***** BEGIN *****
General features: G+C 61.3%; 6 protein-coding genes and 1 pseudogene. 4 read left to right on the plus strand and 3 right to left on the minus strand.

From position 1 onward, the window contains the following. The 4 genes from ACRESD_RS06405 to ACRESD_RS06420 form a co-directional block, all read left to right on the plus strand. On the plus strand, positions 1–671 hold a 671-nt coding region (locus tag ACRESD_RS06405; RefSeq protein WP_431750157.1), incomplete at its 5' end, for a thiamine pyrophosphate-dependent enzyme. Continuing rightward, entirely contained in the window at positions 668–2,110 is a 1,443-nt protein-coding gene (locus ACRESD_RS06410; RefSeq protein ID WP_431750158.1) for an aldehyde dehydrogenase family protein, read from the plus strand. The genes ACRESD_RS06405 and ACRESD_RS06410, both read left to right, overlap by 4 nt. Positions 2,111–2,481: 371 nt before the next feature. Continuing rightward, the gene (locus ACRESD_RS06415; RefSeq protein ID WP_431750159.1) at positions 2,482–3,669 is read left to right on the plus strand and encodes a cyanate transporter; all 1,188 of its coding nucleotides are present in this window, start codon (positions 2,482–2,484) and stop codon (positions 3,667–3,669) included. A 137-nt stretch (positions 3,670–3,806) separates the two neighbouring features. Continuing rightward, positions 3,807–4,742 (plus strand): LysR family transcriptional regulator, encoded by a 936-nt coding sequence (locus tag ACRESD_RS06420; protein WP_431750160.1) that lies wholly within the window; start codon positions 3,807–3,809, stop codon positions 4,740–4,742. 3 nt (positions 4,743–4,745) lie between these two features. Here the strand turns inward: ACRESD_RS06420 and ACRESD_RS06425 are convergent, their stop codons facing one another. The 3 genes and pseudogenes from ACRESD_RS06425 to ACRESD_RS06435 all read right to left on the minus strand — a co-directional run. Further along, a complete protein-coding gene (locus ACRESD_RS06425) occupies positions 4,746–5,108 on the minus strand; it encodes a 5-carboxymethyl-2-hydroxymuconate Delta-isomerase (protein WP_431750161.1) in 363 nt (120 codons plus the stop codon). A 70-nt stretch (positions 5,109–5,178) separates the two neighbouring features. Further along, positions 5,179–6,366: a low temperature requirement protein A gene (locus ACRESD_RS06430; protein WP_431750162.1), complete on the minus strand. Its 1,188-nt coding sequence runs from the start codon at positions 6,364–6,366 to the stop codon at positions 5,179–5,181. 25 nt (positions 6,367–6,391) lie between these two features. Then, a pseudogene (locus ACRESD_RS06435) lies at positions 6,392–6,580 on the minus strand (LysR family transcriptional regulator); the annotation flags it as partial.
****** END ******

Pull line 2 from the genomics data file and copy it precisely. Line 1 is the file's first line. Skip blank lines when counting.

From position 1 onward, the window contains the following. The 4 genes from ACRESD_RS06405 to ACRESD_RS06420 form a co-directional block, all read left to right on the plus strand. On the plus strand, positions 1–671 hold a 671-nt coding region (locus tag ACRESD_RS06405; RefSeq protein WP_431750157.1), incomplete at its 5' end, for a thiamine pyrophosphate-dependent enzyme. Continuing rightward, entirely contained in the window at positions 668–2,110 is a 1,443-nt protein-coding gene (locus ACRESD_RS06410; RefSeq protein ID WP_431750158.1) for an aldehyde dehydrogenase family protein, read from the plus strand. The genes ACRESD_RS06405 and ACRESD_RS06410, both read left to right, overlap by 4 nt. Positions 2,111–2,481: 371 nt before the next feature. Continuing rightward, the gene (locus ACRESD_RS06415; RefSeq protein ID WP_431750159.1) at positions 2,482–3,669 is read left to right on the plus strand and encodes a cyanate transporter; all 1,188 of its coding nucleotides are present in this window, start codon (positions 2,482–2,484) and stop codon (positions 3,667–3,669) included. A 137-nt stretch (positions 3,670–3,806) separates the two neighbouring features. Continuing rightward, positions 3,807–4,742 (plus strand): LysR family transcriptional regulator, encoded by a 936-nt coding sequence (locus tag ACRESD_RS06420; protein WP_431750160.1) that lies wholly within the window; start codon positions 3,807–3,809, stop codon positions 4,740–4,742. 3 nt (positions 4,743–4,745) lie between these two features. Here the strand turns inward: ACRESD_RS06420 and ACRESD_RS06425 are convergent, their stop codons facing one another. The 3 genes and pseudogenes from ACRESD_RS06425 to ACRESD_RS06435 all read right to left on the minus strand — a co-directional run. Further along, a complete protein-coding gene (locus ACRESD_RS06425) occupies positions 4,746–5,108 on the minus strand; it encodes a 5-carboxymethyl-2-hydroxymuconate Delta-isomerase (protein WP_431750161.1) in 363 nt (120 codons plus the stop codon). A 70-nt stretch (positions 5,109–5,178) separates the two neighbouring features. Further along, positions 5,179–6,366: a low temperature requirement protein A gene (locus ACRESD_RS06430; protein WP_431750162.1), complete on the minus strand. Its 1,188-nt coding sequence runs from the start codon at positions 6,364–6,366 to the stop codon at positions 5,179–5,181. 25 nt (positions 6,367–6,391) lie between these two features. Then, a pseudogene (locus ACRESD_RS06435) lies at positions 6,392–6,580 on the minus strand (LysR family transcriptional regulator); the annotation flags it as partial.